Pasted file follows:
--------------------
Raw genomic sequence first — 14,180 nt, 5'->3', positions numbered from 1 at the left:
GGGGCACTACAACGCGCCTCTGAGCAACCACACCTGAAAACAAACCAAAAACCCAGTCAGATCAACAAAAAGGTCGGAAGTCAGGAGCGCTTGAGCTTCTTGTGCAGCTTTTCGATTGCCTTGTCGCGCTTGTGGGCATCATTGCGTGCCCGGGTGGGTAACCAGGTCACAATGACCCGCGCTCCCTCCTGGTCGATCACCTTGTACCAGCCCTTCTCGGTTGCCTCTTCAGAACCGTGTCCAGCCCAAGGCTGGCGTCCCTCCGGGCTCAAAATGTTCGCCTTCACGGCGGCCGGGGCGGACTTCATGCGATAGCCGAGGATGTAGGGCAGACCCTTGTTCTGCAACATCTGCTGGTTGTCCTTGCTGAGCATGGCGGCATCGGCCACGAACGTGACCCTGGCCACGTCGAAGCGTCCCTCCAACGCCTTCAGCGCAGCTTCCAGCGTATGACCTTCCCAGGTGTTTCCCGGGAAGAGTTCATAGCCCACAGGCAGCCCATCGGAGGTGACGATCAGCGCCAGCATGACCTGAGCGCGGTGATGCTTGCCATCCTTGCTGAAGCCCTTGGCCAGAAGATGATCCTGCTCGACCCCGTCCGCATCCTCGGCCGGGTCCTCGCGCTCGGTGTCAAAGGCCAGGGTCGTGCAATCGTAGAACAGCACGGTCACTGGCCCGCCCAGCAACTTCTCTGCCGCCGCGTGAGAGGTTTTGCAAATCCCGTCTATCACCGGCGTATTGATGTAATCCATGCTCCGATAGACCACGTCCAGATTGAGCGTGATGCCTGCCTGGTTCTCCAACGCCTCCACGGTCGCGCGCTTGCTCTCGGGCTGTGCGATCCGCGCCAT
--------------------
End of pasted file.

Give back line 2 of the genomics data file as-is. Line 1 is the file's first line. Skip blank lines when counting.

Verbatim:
GGGGCACTACAACGCGCCTCTGAGCAACCACACCTGAAAACAAACCAAAAACCCAGTCAGATCAACAAAAAGGTCGGAAGTCAGGAGCGCTTGAGCTTCTTGTGCAGCTTTTCGATTGCCTTGTCGCGCTTGTGGGCATCATTGCGTGCCCGGGTGGGTAACCAGGTCACAATGACCCGCGCTCCCTCCTGGTCGATCACCTTGTACCAGCCCTTCTCGGTTGCCTCTTCAGAACCGTGTCCAGCCCAAGGCTGGCGTCCCTCCGGGCTCAAAATGTTCGCCTTCACGGCGGCCGGGGCGGACTTCATGCGATAGCCGAGGATGTAGGGCAGACCCTTGTTCTGCAACATCTGCTGGTTGTCCTTGCTGAGCATGGCGGCATCGGCCACGAACGTGACCCTGGCCACGTCGAAGCGTCCCTCCAACGCCTTCAGCGCAGCTTCCAGCGTATGACCTTCCCAGGTGTTTCCCGGGAAGAGTTCATAGCCCACAGGCAGCCCATCGGAGGTGACGATCAGCGCCAGCATGACCTGAGCGCGGTGATGCTTGCCATCCTTGCTGAAGCCCTTGGCCAGAAGATGATCCTGCTCGACCCCGTCCGCATCCTCGGCCGGGTCCTCGCGCTCGGTGTCAAAGGCCAGGGTCGTGCAATCGTAGAACAGCACGGTCACTGGCCCGCCCAGCAACTTCTCTGCCGCCGCGTGAGAGGTTTTGCAAATCCCGTCTATCACCGGCGTATTGATGTAATCCATGCTCCGATAGACCACGTCCAGATTGAGCGTGATGCCTGCCTGGTTCTCCAACGCCTCCACGGTCGCGCGCTTGCTCTCGGGCTGTGCGATCCGCGCCAT